Stimulators of Growth
Tom McCullough, MEd.
Q: Beyond the physiological reasons for doing any weight training, these exercises seem to have taken on some mythical status which raises them above all other inferior exercises. I fail to completely understand this unless you are training to be a competitive power lifter.
First off, the squat, deadlift and powerclean stress the largest amount of muscle mass out of all of the exercises. These 3 exercises have been shown by several studies to also have the biggest effect on some of the anabolic growth hormones like GH and testosterone. It is common knowledge that the growth stimulated from doing these exercises will also have a spill over effect to the bench press. Now as far as the attributes these exercises give to an athlete. I think you would have not had to look to far beyond the recent Summer Olympics to see that each year the athletes look more muscular. Weight training has not only produced better athletes, but it has also cut down drastically on the amount of injuries during competition. These facts are well documented. I did my whole thesis around this subject.
Q: So, I believe, there is no inherent magic to these exercises unless they work for a specific person under >specific conditions.
These exercises have nothing to do at all with magic. It is simply the fact that they recruit the most amount of muscles per rep. You might like to do some reading of the many research studies in this area. There is lots of data out on the benefit if doing multi-jointed like the squat, deadlift (powerclean), and bench press. Exercises as compared to others.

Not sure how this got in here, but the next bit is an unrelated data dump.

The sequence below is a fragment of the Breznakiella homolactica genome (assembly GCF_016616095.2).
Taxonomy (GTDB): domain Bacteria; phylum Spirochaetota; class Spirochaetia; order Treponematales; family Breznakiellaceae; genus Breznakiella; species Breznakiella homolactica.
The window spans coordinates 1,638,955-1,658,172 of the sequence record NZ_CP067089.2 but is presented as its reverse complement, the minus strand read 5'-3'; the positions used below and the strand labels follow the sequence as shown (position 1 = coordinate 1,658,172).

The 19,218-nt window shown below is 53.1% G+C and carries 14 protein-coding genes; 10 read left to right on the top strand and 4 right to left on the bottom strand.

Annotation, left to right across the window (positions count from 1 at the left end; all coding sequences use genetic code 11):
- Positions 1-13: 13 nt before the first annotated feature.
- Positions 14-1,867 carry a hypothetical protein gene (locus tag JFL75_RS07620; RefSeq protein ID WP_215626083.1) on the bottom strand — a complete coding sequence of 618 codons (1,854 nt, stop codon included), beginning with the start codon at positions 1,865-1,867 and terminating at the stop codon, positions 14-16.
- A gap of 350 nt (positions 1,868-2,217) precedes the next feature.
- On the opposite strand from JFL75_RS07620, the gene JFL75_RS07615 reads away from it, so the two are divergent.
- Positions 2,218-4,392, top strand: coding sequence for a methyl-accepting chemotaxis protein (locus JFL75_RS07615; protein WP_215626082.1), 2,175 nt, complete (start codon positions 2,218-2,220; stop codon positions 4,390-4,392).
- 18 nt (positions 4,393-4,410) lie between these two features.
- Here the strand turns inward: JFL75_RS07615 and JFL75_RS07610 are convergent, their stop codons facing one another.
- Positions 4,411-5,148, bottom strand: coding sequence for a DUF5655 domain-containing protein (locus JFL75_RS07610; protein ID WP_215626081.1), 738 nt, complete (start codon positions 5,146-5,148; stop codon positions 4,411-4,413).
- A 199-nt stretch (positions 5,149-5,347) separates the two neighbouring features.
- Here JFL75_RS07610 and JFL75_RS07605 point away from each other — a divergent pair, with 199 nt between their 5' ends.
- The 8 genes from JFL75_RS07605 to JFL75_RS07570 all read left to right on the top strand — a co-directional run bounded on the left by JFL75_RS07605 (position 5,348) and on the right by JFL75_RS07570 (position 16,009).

Q: You say these exercises (squat, bench, deadlift) "...have been shown over and over again to be the best stimulators of growth."
It is the deadlift, powerclean, and squat. And yes,
certainly I have references for this or I wouldn't have said it. Kramer
et al.(1988 & 1990), Fahey et al. (1976), Guezennec et al. (1986),
Hakkinen et al. (1988), and Weiss et al. (1983). Let me know if you
would like complete references, I'll be more than happy to oblige.
Q: Do you have a specific source for this, and what were these exercises compared to?
Just given, but if you really want all of these specifics, I'll let you provide the diligence. This is all pretty common knowledge among strength and conditioning professionals. There is a real good book called "Essentials of Strength Training and Conditioning" by the National Strength and Conditioning Association. Many universities have adopted this 600 page text part of their graduate level sport science reading. This would be an excellent place for you to start learning about the science of strength and conditioning in athletics.
Q: You say that "these exercise should be done regardless of your specific goals." That is quite a broad >generalization. Do you include all athletic goals in this?